Paper Girl

Listen to Modest Mouse:

Well I’m sorry I haven’t written in so long. I and my docs experimented with new meds, which involved getting off what had been lifelines for me for so long–abilify and seroquel. And we tried Latuda, which was amazing at first–got rid of my auditory hallucinations (yeah I hear a little girl crying CONSTANTLY throughout the day if I’m not medicated or “my time” is coming), but unfortunatley the amazing med made me sicker than a dog. I was a useless wreck, tapered off, then went somewhat crazed and terrified for lack of meds in my system, and now we’re trying Lamictal. I also had during this Bronchitis and a seriously infected tooth. Sure I’m complaining, but really I just wanted to tell you why I’ve been gone so long.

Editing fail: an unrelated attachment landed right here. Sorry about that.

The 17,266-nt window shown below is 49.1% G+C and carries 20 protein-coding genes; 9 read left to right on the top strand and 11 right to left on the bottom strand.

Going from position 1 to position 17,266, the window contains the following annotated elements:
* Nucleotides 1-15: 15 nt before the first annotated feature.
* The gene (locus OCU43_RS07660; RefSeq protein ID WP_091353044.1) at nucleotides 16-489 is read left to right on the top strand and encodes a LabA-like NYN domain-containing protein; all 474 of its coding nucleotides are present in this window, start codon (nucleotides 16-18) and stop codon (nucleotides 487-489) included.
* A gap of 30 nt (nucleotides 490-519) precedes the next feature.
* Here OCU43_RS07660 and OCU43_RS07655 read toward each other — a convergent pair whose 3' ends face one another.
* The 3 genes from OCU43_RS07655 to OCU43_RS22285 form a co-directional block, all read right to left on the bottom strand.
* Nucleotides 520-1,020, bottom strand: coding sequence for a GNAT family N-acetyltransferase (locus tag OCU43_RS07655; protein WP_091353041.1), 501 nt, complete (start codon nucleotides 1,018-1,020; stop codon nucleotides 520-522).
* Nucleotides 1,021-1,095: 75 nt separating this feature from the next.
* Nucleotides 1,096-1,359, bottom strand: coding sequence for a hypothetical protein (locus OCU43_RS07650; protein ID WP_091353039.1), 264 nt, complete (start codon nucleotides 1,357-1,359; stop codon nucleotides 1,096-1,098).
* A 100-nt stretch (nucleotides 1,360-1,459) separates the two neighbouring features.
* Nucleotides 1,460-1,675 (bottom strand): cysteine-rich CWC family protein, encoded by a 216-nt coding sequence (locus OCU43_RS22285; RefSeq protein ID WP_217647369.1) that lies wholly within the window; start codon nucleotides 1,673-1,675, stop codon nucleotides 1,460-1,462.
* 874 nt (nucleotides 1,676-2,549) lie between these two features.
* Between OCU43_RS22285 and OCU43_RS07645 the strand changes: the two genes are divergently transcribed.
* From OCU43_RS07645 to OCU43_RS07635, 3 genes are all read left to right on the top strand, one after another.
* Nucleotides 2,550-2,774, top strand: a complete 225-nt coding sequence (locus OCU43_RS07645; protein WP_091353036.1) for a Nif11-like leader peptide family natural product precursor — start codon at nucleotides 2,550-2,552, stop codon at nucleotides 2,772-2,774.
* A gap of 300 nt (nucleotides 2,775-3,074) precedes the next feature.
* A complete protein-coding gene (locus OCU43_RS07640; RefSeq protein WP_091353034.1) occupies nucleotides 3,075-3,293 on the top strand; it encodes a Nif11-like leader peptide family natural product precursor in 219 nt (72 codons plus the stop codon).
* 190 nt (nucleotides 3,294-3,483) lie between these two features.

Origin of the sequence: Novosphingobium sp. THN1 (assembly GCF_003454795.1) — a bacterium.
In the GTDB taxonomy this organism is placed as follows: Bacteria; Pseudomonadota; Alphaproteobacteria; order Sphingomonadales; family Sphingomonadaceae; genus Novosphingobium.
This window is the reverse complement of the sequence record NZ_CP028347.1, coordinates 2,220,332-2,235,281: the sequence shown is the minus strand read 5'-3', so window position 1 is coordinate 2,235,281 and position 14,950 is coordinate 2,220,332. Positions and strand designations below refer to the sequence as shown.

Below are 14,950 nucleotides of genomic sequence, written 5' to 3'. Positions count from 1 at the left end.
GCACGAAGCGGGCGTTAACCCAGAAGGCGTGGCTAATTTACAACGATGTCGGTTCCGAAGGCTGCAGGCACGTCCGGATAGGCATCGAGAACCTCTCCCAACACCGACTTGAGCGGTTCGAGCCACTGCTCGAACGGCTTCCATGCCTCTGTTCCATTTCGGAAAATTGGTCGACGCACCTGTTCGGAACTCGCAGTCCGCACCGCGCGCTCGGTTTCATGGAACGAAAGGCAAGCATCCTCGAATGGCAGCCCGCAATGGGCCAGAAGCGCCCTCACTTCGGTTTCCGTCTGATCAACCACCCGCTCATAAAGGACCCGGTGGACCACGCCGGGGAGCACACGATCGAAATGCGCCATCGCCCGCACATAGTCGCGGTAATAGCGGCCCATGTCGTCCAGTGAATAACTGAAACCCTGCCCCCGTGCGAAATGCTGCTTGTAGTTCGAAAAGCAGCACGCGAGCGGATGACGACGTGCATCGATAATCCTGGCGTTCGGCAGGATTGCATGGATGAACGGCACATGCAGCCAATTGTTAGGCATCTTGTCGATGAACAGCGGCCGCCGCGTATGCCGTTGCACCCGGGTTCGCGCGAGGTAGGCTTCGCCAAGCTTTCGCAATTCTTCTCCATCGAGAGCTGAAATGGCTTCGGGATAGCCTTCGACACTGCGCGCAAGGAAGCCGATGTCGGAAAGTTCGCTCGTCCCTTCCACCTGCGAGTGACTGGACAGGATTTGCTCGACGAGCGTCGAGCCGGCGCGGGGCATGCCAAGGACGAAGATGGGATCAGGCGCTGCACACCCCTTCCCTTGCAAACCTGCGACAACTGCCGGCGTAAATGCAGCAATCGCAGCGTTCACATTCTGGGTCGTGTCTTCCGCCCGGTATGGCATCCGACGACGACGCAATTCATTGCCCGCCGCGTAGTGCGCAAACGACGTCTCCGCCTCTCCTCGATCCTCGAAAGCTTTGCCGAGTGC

I am disappointed in my mental reaction to being off most, maybe all, my meds. The abilify was just about out of my system when I momentarily “cracked”, the Latuda I quit for three days to stop the nausea, and the Seroquel was well out of my system. My, I guess, “reaction” or “state” was extreme anxiety ( I was certain I was going to lose it again and be back in the bin), I thought flashbacks were coming liking a train and I was this amebic blog that was pissed that I hadn’t managed to develop my own, personal defenses and strategies strongly enough; I was sort of in that floating stage where nothing seems quite real,